Amara Nwosu

MBCHB MRCP PhD


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MyPal podcast: 3D printing in clinical practice – episode 5

In this episode of MyPal I discuss the recent BMJ editorial (by Mahiben Maruthappu) detailing the potential use of 3D printing in clinical practice.

Copyright Amara Nwosu
www.amaranwosu.com

Music by Year of the Fiery Horse
@year-of-the-fiery-horse

Image copyright of endgaget.com
www.engadget.com/2012/09/26/form-…ffordable-price/

References:

Mahiben Maruthappu, Bruce Keogh. How might 3D printing affect clinical practice?
BMJ 2014; 349 doi: dx.doi.org/10.1136/bmj.g7709 (Published 30 December 2014)

Surgeon creates pelvis using 3D printer (Telegraph article)
www.telegraph.co.uk/news/health/106…3D-printer.html

3D printed heart saves baby’s life (article in Independent newspaper).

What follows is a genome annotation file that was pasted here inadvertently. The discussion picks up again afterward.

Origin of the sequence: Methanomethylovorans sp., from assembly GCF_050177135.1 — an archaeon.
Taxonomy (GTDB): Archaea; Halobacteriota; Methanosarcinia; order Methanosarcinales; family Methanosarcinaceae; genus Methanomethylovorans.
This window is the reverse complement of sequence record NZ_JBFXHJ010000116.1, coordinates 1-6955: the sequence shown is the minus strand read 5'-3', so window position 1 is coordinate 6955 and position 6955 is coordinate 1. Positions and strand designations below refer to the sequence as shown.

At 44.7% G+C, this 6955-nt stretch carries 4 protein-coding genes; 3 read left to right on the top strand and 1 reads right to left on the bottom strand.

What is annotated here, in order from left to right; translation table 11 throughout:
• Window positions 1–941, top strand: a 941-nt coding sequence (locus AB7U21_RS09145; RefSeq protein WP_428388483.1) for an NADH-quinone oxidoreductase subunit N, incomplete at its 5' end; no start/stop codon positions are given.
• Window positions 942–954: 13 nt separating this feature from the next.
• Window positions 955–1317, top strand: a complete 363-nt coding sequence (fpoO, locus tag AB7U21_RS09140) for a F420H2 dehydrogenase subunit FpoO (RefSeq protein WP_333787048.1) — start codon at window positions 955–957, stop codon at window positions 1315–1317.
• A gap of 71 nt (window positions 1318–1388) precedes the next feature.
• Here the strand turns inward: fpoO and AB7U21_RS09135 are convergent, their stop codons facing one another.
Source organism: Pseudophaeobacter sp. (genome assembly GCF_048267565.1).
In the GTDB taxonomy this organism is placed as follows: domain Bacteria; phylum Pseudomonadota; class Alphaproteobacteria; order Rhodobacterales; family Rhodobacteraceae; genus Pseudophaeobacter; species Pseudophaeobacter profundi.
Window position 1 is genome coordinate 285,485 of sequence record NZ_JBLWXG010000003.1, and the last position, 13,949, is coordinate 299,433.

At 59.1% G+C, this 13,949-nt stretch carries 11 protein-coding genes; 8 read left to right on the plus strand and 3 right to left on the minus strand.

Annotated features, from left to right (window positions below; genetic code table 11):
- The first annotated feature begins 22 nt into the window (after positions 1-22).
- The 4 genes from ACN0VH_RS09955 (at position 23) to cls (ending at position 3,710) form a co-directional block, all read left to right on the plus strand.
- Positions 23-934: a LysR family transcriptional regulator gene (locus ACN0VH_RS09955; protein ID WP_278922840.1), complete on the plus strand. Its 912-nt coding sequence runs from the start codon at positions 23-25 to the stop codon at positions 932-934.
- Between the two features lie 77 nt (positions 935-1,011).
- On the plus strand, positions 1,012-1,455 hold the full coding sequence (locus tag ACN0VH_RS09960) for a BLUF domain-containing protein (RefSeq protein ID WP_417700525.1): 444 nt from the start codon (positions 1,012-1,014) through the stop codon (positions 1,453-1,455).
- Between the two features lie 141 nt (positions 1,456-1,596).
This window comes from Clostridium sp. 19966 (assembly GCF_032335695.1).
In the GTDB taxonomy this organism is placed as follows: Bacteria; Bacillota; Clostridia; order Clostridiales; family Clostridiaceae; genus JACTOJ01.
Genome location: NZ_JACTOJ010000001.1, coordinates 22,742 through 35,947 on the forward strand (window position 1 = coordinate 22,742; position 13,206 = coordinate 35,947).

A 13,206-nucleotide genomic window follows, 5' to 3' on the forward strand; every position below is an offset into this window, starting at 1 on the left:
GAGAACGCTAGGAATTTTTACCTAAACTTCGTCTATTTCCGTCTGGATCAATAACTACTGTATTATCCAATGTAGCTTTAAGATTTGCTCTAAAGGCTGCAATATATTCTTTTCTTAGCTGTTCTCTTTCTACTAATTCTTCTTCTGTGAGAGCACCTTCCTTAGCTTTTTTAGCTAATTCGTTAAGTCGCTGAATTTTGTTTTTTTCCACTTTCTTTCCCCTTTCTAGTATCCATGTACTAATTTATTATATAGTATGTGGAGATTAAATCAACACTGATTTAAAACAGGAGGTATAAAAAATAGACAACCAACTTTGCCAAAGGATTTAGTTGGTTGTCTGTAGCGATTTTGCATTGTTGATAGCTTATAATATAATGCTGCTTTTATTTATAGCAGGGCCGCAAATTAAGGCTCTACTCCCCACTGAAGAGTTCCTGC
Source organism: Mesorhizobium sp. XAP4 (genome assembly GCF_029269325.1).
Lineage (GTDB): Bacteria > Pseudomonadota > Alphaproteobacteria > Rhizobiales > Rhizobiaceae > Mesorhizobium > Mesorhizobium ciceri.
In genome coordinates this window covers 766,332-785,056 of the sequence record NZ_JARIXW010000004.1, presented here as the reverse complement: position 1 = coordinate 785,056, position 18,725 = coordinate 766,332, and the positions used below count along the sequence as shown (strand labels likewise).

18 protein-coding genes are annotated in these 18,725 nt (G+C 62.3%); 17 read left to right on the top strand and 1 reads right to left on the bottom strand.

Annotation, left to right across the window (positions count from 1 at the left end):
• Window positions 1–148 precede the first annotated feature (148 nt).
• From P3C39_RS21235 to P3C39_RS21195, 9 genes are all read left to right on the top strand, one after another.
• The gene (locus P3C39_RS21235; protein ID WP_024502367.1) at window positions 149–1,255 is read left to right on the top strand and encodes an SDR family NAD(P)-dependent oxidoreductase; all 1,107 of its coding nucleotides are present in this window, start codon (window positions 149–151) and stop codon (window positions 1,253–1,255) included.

www.independent.co.uk/life-style/gad…d-9776931.html

3-D printed windpipe gives infant breath of life (Nature)
www.nature.com/news/3-d-printed-…h-of-life-1.13085

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Getting ready for Christmas; planning rest into a PhD…

This has been a crazy few days. London on Friday for a BMA academic committee meeting, followed  by a family packed weekend. In summary, two 6-foot Christmas trees have been hauled into the back of a small Renault Clio and put up in two different houses. Thirty or so Christmas cards written; various parcels posted; a church Christmas party has been enjoyed with friends, followed by a Christingle locally on our estate – very nice.

Something the PhD is teaching me about the importance of time management. The decision to allow time for rest and recuperation is essential to ensure that you have to complete your studies. Academia, medicine and work in general have insatiable appetites; if you don’t allow time between courses you’ll end up with bellyache.